Carrying the Eucharist: St. Michael Parish holds procession at sunset

St. Michael the Archangel Parish held a Eucharistic procession and revival last month. It was part of the centenary, or diocese’s 100th anniversary, which has an emphasis on the Eucharist. An estimated 400 people walked near the Eucharist, which was contained in a monstrance, from the church on High House Road to a nearby outdoor amphitheater in Cary’s Bond Park, where adoration and celebration continued. 

NC Catholics magazine recently caught up with Alex Hill, the parish’s director of Music and Liturgy, about the event. “I was just one part of a large team of people who planned and executed this substantial event,” he shared. “Our clergy, staff, pastoral council, and various volunteer teams, including youth ministry, were instrumental.”

NC Catholics: What role did music play in the event?

Alex Hill: Music was an integral part of this Eucharistic Revival event because it is song which often forms us and guides us in prayer. During the procession … I led familiar Eucharistic hymns with refrains in both English ("O Sacrament Most Holy," "I Am the Bread of Life," etc.) and Spanish ("Bendito Sea Dios"). [We used] a microphone and a rolling amplifier, so everyone behind the canopy could hear and participate. These songs were chosen to be easily sung without a book -- in other words, short refrains well known to all … the goal was to intensify our love for Jesus.

Once we arrived at the amphitheater, our St. Michael praise band, One Heart, was ready to take up the music. They had prepared over an hour of contemporary praise music, including songs for exposition and benediction, contemplative worship and praise. Led by Rob Surra and Danielle Meyer, One Heart consists of multiple vocalists, guitarists, drummers and keyboard players. They are an amazingly talented group! They provide music for our weekly Sunday 5 p.m. Mass. They have played for all our Eucharistic Revival Nights, and play a broad selection of contemporary Christian music.

NCC: How did the procession and holy hour enrich your faith life?

AH: This event demonstrated to me that God often blesses us with surprises! We had evaluated the weather all week, and the chance of rain was extremely low for that day. Skies were blue and beautiful when we left the church, but once we had crossed High House Road (with the help of Cary police officers) and entered the park, wind and clouds came up and it rained! It was not a hard rain - more like a gentle, warm shower. Some put up umbrellas, but others (like me) just got soaked. It lasted only about ten minutes, and by the time we turned the corner to enter the amphitheater area the sun came out again with gorgeous effect. Within minutes we were dry again, and the setting sun shone through the surrounding pines upon all of us gathered in prayer.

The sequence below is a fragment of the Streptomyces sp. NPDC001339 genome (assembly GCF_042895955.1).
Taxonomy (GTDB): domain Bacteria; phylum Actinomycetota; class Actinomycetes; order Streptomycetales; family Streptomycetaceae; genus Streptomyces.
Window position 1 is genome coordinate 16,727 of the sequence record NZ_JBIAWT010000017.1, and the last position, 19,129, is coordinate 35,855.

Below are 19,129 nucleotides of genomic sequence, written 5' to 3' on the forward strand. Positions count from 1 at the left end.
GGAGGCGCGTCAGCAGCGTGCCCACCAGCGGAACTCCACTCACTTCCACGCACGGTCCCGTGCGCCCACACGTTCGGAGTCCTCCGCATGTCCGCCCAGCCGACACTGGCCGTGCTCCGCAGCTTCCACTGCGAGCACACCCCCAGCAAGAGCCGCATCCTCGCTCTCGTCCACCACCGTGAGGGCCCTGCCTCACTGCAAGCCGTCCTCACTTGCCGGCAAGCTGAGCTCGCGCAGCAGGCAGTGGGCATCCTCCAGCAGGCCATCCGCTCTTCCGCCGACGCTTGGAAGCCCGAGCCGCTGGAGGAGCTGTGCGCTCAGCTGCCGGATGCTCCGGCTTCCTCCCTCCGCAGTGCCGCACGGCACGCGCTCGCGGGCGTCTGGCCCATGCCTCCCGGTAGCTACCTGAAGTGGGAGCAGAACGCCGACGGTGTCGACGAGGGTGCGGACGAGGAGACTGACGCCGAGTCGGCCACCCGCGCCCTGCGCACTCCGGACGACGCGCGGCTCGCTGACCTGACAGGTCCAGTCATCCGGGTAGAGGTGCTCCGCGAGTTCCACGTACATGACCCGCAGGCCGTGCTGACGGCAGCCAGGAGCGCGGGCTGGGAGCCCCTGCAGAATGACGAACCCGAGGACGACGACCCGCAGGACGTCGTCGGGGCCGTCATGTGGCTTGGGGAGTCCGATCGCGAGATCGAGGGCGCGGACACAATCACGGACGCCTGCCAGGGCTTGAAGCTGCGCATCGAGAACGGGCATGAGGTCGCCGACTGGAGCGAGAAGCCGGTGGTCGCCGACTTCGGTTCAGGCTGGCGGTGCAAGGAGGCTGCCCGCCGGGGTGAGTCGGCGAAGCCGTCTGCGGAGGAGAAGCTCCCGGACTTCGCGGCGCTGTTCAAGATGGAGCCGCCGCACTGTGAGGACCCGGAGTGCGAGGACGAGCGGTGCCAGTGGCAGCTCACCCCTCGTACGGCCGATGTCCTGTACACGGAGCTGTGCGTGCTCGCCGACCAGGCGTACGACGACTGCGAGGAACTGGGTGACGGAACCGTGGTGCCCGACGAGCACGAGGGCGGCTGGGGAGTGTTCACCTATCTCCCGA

NCC: What did you hear other people saying after the event? What did you observe about others?

AH: Everyone who attended seemed touched by something different: the unexpected but refreshing rain; the joy of the large crowd; the steady helpfulness of the Cary police; the curious onlookers driving by who must have wondered, "Why would these people walk in the rain behind that golden thing beneath the canopy?"

There was such a spirit of peace, beauty, and oneness in the Lord. There were children of all ages, elderly, and every age in between. We were Anglos, Hispanic, Asian, Indian, clergy and lay faithful, all joined by our shared Catholic faith. Everyone loved the music, but they especially loved seeing the Blessed Sacrament on a makeshift altar and worshiped in a public park, lighted by a spring sunset. Most spoke of the beauty and peacefulness of the event.

NCC: Is there anything else you’d like to share?

AH: Planning an outdoor event is often all about weather, something we can't control. We prayed for no rain; we planned for no rain; we expected no rain. Yet, God showed us that he blesses us even when what we hope for and pray for turns out differently! This, to me, is the message of Christ's death … what seems to be "the worst that can happen" is transformed by God's power and love, and we're blessed beyond our expectations. I think we all sensed that on that evening.

Editor’s Note:

As a part of the 100th anniversary of the Diocese of Raleigh, a centennial monstrance continues to make its way throughout the diocese, hosted by each deanery or geographic area across more than 30,000 square miles.

The goal is to unite the broad geographic areas of the diocese while also reaching as many people as possible to focus on the Real Presence of Jesus in the Eucharist during a year that will also see the National Eucharistic Congress in July in Indianapolis.

The Centennial Monstrance is currently in the Cape Fear Deanery. The next deanery adoration hour will be June 27 at Immaculate Conception parish in Wilmington.

St. Michael Parish will host a revival event inside the church August 9.


Photos courtesy of St. Michael Parish.